County was done to increase chances of reaching all respondents. The researcher assured the respondents utmost confidentiality, anonymity and sought informed consent whereby the respondents were not coerced and findings in the study were merely used for educational purposes.
Delimitations of Study
Cohen, Manion and Morrison (2007) define delimitation as the confined set by the researcher to mark the scope of the study. This study was delimited to the influence of teacher characteristics which include demographic aspects (age, gender and level of education), attitude, subject specialization, level of training and teaching experience on combination of ICT in teaching in ICT champion schools in Machakos Sub County. It was delimited to ICT champion schools only since it’s the area of interest, they are the ones funded by the MOE and installed with the relevant infrastructure and content for merging of ICT in teaching exercises. The respondents were teachers and principals in the ICT champion schools owing to the fact that they had access to computers as opposed to the other public and private schools some of which did not have computers. The study was also delimited to Machakos Sub-County since it was not possible to go to the whole of Machakos County due to time and financial implications.
Assumptions of the Study
Leedy and Ormrod (2010) posited that, assumptions are so basic that, without them, the research problem itself could not exist. Therefore the study was based on the assumptions that; data collection devices (questionnaires and interview) were effectual for this particular study because they were piloted to ensure validity and reliability, respondents answered the questionnaires genuinely because their anonymity and confidentiality was preserved, all the targeted schools were on session, teachers in all the schools were ready to be involved in the study as reconnaissance was done prior to actual data collection period, they voluntarily gave the correct information and that the sample size chosen was appropriate to represent the whole target population.
Definition of Significant Terms
Attitude: refers to a predisposition to answer favourably or unfavourably to an object, person, or event. It is the way teachers think and feels about ICT combination in teaching in ICT champion schools in Machakos Sub -County.
Gender: refers to culturally and socially constructed difference between men and women. It is a range of characteristics pertaining to, and differentiating between masculinity and femininity.
ICT Integration: alludes to the use of technology in communication, data processing and storage to impart knowledge and assist in teaching and learning in ICT champion schools in Machakos Sub -County.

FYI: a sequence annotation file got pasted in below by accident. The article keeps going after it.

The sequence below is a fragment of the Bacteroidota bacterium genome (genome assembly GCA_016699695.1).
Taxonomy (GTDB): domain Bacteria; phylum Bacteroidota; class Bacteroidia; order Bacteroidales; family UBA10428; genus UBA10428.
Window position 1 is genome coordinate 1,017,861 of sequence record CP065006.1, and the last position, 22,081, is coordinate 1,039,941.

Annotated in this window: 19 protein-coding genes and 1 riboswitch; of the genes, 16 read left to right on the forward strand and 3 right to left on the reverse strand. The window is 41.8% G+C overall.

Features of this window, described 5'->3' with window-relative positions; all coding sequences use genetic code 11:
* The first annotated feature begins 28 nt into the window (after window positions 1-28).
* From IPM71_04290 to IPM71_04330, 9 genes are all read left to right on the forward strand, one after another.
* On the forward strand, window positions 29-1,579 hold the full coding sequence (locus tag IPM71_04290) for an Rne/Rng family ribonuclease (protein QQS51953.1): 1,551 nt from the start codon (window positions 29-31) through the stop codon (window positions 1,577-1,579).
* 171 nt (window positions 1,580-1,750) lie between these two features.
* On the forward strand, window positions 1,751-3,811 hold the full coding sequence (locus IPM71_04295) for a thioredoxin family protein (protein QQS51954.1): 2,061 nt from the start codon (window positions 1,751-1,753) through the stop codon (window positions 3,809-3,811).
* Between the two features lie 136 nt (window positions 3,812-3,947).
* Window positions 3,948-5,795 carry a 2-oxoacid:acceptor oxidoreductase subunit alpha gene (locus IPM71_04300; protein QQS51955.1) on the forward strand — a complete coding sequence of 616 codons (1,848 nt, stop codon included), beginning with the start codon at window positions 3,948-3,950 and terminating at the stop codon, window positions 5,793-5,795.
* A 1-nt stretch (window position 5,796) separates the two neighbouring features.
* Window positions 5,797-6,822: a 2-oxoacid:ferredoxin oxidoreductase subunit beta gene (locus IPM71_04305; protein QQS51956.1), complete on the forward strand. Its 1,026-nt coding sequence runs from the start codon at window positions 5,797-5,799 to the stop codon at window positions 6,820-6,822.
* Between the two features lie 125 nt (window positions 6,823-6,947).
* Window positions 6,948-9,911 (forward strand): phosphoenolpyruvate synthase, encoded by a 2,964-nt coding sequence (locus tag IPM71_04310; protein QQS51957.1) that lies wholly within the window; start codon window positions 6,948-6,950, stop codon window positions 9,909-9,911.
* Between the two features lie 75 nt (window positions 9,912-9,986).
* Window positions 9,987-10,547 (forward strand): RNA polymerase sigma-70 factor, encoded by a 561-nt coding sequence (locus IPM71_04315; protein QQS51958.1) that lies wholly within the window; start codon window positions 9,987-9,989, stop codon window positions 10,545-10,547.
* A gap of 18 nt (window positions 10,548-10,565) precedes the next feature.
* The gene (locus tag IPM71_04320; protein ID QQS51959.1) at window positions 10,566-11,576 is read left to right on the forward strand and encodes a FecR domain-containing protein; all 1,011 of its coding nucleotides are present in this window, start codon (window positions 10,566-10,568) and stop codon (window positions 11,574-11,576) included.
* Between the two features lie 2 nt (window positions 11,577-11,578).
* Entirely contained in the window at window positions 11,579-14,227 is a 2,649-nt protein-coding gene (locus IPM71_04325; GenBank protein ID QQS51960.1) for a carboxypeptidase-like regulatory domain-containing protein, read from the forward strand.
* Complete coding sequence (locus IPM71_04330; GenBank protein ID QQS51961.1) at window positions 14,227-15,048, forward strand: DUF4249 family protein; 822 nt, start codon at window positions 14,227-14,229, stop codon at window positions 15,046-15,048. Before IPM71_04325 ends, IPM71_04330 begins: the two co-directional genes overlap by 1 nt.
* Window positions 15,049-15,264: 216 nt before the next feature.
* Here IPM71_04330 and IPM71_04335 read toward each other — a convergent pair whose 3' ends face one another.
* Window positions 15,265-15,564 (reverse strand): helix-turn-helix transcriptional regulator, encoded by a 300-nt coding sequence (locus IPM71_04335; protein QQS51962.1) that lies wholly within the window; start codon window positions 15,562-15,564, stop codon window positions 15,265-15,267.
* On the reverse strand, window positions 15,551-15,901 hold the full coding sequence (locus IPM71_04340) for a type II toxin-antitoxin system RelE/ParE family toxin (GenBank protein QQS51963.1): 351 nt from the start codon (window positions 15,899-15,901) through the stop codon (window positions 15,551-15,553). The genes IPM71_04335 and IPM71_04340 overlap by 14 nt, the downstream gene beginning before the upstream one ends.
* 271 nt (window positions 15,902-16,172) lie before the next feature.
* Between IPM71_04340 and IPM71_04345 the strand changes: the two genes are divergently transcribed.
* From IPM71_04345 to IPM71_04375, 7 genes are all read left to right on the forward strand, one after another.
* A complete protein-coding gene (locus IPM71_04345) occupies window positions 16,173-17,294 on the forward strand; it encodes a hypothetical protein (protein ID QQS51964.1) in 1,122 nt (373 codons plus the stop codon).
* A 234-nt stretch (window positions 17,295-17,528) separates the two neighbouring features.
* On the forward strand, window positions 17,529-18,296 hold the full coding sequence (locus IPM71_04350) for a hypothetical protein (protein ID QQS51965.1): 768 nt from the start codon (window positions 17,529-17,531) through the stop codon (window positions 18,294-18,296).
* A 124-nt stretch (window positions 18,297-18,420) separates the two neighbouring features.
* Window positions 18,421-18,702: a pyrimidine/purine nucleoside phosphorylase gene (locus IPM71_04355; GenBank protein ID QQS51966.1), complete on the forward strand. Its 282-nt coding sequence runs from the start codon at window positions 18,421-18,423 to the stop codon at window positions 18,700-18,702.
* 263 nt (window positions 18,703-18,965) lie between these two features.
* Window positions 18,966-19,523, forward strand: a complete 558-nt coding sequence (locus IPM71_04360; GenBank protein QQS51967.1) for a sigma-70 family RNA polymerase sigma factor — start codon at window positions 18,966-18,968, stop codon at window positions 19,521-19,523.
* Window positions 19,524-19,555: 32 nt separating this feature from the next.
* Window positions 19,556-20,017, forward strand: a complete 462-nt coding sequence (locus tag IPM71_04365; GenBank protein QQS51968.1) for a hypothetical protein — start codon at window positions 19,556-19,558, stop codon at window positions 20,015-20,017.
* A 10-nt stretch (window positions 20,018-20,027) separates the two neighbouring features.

ICT Champion School: refers to public secondary school which received computers courtesy of CFSK through the MOE in Machakos Sub -County.
Information Communication Technology: alludes to the physical device and software that connect several computer hard ware parts and transfer data from one physical location to the other
Demographic Factors: refers to personal characteristics that are used to collect and evaluate data on people in a given population.
Subject Specialization: it’s a strong subject matter background in one’s teaching subjects.
Teacher Characteristics: refer to feelings, thoughts and reactions teachers develop in regard to and innovation that is relevant to their job. These teacher characteristics are veiled and deeply entrenched in day to day activities (Ertmer 2005)
Teaching Experience: refers to the teachers’ knowledge or mastery of subject content gained with time through involvement in or exposure to it in ICT champion schools in Machakos Sub-County.
Teacher level of Education: refers to the professional knowledge of the teacher.
Pedagogy: it’s the study or science of ways and methods of teaching.
Outcome: it’s a measure of what is exhibited through an activity either verbally or nonverbally or in a written form/ knowledge and ability of functional, social and interaction norms that govern teaching.
Organization of the Study
The study was organized into six chapters; chapter one highlights the background to the study, statement of the problem, general objective of the study, specific objectives of the study, significance of the study, limitations of the study, delimitations of the study, assumptions of the study and definitions of significant terms. Chapter two deals with the literature review which is organized into sub- themes, summary of literature review, and conceptual frame work. Chapter three presents the research methodology which describe; the research design, target population, sample and sampling techniques, research instrument, validity of research and reliability of research instrument, data collection processes and data analysis methods and ethical considerations. Chapter four presents findings and presentation of research results while chapter five comprises of discussion and interpretation of research findings. Chapter six presents, conclusion and recommendations..